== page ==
US home builders see recession through midyear

15 April 2008 18:35  [Source: ICIS news]

WASHINGTON (ICIS news)--The US economy has slipped into a mild recession, pulled down by the ongoing housing market decline that is now forecast to continue through the rest of this year, a top home construction economist said on Tuesday.


The National Association of Home Builders (NAHB) said that the continuing housing slump and resulting “serious erosion of consumer sentiment” have pushed the $14,000bn (€8,820bn) US economy into recession.


The home builders also have pushed back their outlook for a housing sector recovery, saying the downturn in new residential construction is not expected to hit bottom until early 2009 at best.


Previously, NAHB chief economist David Seiders had been predicting that the two-year decline new home construction would bottom out in the third quarter this year.


The residential construction market is a crucial downstream consuming sector for the US chemicals and plastics industries.


“It is now clear that we have entered what we anticipate will be a mild recession, running through the first half of this year,” Seiders said.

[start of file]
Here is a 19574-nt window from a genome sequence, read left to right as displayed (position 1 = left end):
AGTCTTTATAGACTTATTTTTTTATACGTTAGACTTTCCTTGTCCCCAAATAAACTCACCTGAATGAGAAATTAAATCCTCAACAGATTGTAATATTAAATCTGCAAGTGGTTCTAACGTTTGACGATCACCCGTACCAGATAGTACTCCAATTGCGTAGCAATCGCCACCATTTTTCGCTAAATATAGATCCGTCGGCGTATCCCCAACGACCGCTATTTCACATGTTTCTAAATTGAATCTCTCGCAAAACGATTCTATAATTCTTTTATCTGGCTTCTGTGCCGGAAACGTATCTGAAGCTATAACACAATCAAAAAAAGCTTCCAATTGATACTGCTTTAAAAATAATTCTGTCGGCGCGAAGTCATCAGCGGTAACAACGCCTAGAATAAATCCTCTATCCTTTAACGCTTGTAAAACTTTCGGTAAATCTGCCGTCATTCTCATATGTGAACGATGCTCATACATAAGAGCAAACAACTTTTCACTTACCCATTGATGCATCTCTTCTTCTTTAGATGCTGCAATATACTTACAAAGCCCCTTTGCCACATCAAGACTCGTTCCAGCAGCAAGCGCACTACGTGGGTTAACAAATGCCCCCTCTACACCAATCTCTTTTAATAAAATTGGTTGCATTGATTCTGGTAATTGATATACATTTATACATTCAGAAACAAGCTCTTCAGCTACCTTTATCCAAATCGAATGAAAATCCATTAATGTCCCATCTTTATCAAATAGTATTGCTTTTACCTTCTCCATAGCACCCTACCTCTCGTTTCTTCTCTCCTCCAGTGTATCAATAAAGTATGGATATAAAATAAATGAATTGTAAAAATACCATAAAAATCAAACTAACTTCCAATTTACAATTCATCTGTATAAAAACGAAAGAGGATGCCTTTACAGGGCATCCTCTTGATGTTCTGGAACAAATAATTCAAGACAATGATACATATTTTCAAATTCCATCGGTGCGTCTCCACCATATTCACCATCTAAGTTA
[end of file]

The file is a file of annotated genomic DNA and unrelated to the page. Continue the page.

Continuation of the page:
In addition, he added, “there are substantial downside risks to this economic scenario”.


Seiders said that unless Congress moves quickly to further stimulate home building and the broader US economy, “the housing sector will continue to be a serious drag on economic growth until the beginning of 2009”.


The NAHB economist said he expects continuing downward movement in housing starts - the key measure of new home construction - through the end of this year. By year end, he said, the US will have seen a full 30% decline in the residential construction market.


NAHB called on Congress to do more to help steady the housing industry and enable a recovery by providing a temporary home buyer tax credit.


“Stopping the downward trend in housing prices is key to bolstering consumer confidence as well as mortgage credit quality, and a temporary home buyer tax credit is the best way to do that,” Seiders said.


($1 = €.63)

By: Joe Kamalick
+1 713 525 2653

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